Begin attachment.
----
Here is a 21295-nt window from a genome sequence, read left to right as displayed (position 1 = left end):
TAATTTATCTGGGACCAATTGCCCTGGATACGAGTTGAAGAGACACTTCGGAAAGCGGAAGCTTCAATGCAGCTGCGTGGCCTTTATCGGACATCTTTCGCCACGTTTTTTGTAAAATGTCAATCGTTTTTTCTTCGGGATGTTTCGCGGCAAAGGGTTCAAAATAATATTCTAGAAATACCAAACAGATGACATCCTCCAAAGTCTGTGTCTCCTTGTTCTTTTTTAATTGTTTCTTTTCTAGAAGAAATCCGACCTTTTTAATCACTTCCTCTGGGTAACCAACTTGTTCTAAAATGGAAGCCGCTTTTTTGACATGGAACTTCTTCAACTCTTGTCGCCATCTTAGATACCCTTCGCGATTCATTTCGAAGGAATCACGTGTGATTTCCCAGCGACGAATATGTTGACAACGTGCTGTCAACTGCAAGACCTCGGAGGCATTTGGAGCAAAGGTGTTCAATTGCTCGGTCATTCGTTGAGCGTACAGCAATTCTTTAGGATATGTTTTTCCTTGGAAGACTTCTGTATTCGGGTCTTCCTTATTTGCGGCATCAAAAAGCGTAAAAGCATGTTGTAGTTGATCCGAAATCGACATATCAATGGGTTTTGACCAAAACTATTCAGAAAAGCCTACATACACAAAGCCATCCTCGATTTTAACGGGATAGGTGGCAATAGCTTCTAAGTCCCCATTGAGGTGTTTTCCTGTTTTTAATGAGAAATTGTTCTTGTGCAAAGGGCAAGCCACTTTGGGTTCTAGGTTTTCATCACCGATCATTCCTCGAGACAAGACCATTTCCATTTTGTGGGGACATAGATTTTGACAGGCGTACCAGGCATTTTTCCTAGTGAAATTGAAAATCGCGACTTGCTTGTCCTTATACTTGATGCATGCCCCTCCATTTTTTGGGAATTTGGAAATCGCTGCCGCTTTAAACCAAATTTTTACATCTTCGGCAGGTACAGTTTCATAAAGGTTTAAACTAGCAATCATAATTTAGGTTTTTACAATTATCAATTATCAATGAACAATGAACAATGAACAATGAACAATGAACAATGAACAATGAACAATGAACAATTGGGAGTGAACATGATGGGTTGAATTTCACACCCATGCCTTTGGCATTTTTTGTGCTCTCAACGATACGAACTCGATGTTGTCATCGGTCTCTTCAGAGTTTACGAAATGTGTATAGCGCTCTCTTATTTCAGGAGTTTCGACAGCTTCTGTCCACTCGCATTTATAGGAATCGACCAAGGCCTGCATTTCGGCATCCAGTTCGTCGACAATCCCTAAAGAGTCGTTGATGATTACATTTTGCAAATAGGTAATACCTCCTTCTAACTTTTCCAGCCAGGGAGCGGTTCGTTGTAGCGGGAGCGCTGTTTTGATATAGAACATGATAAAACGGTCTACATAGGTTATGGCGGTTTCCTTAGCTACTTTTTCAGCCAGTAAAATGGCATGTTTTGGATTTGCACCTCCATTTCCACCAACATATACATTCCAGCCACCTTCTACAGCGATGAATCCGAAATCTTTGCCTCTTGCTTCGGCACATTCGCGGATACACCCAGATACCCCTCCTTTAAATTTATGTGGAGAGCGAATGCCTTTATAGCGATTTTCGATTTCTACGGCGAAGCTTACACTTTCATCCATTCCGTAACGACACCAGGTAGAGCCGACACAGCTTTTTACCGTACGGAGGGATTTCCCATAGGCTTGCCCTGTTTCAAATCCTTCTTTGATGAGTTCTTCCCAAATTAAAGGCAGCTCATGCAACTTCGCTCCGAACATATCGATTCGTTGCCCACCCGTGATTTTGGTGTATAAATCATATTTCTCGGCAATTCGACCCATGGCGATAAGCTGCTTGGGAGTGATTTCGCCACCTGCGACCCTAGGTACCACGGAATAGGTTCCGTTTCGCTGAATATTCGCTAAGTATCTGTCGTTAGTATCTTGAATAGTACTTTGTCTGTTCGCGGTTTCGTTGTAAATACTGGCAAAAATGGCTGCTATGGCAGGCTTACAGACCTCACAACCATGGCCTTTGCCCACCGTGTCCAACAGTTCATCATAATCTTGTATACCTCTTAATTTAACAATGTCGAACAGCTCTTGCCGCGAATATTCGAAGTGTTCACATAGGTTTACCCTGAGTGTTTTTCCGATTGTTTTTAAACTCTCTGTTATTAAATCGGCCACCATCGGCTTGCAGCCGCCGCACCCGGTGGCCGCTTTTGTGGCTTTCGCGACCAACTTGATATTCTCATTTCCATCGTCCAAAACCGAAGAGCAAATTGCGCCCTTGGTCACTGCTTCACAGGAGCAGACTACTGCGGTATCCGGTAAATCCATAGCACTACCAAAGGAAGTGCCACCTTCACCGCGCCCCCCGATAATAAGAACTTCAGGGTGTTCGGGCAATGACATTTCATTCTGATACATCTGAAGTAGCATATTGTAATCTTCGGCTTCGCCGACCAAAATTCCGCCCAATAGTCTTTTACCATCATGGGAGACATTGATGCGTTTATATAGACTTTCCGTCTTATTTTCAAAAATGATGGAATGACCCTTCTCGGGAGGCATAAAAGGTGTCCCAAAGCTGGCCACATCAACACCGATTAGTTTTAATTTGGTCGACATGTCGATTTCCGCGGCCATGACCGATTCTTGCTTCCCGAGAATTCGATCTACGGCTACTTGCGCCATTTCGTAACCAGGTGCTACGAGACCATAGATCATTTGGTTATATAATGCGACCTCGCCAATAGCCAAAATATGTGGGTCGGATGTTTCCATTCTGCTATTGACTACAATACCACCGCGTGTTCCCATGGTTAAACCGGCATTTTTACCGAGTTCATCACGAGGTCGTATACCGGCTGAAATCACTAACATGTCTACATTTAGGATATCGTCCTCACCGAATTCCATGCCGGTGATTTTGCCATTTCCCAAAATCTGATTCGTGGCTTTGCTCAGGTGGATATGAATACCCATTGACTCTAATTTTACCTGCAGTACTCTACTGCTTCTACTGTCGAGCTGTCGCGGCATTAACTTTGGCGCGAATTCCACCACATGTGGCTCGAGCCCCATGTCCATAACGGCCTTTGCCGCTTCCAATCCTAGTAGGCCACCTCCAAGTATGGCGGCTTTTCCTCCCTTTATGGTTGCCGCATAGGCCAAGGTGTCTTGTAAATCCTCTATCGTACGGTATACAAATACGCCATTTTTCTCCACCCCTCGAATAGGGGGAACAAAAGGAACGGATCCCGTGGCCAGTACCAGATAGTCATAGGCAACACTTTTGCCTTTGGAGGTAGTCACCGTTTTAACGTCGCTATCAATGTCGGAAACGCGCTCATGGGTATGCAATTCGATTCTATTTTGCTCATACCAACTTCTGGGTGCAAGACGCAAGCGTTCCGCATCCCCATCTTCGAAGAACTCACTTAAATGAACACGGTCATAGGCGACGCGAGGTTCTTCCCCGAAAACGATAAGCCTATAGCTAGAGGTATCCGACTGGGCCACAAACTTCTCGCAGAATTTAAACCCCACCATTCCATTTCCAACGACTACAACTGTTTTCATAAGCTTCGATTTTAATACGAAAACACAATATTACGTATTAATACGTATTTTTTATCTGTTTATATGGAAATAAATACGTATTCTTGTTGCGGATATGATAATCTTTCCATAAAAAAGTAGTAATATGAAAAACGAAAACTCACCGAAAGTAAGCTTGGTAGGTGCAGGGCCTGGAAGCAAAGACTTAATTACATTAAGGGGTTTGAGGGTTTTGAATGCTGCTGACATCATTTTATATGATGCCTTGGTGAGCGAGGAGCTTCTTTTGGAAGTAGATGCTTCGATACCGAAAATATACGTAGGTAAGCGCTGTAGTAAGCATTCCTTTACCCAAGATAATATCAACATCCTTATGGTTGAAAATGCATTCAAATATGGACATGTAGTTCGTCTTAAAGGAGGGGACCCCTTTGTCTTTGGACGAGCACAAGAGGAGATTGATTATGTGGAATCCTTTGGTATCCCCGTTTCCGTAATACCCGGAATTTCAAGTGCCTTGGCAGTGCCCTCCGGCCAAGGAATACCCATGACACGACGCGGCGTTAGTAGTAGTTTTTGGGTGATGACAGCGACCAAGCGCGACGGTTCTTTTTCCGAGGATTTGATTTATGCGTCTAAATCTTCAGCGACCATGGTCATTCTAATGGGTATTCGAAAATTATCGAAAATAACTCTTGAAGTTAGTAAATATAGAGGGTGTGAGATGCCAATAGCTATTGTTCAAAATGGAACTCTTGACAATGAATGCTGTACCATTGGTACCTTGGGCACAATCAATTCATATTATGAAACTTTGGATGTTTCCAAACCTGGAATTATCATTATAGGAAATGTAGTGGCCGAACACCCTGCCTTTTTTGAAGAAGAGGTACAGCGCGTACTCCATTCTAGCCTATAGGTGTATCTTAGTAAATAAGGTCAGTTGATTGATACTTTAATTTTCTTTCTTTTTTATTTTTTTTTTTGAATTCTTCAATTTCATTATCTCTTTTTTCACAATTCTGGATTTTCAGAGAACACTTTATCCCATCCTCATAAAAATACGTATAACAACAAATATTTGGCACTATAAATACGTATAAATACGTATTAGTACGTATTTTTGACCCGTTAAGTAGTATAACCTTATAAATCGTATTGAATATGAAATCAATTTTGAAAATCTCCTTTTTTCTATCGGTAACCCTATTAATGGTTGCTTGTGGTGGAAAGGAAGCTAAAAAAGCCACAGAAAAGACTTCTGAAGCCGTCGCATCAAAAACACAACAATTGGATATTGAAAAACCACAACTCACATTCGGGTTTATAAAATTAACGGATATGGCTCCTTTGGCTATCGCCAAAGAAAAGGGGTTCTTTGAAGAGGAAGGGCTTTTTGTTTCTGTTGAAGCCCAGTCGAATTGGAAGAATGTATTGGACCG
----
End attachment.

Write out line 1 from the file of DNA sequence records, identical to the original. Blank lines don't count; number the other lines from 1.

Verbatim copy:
Here is a 21295-nt window from a genome sequence, read left to right as displayed (position 1 = left end):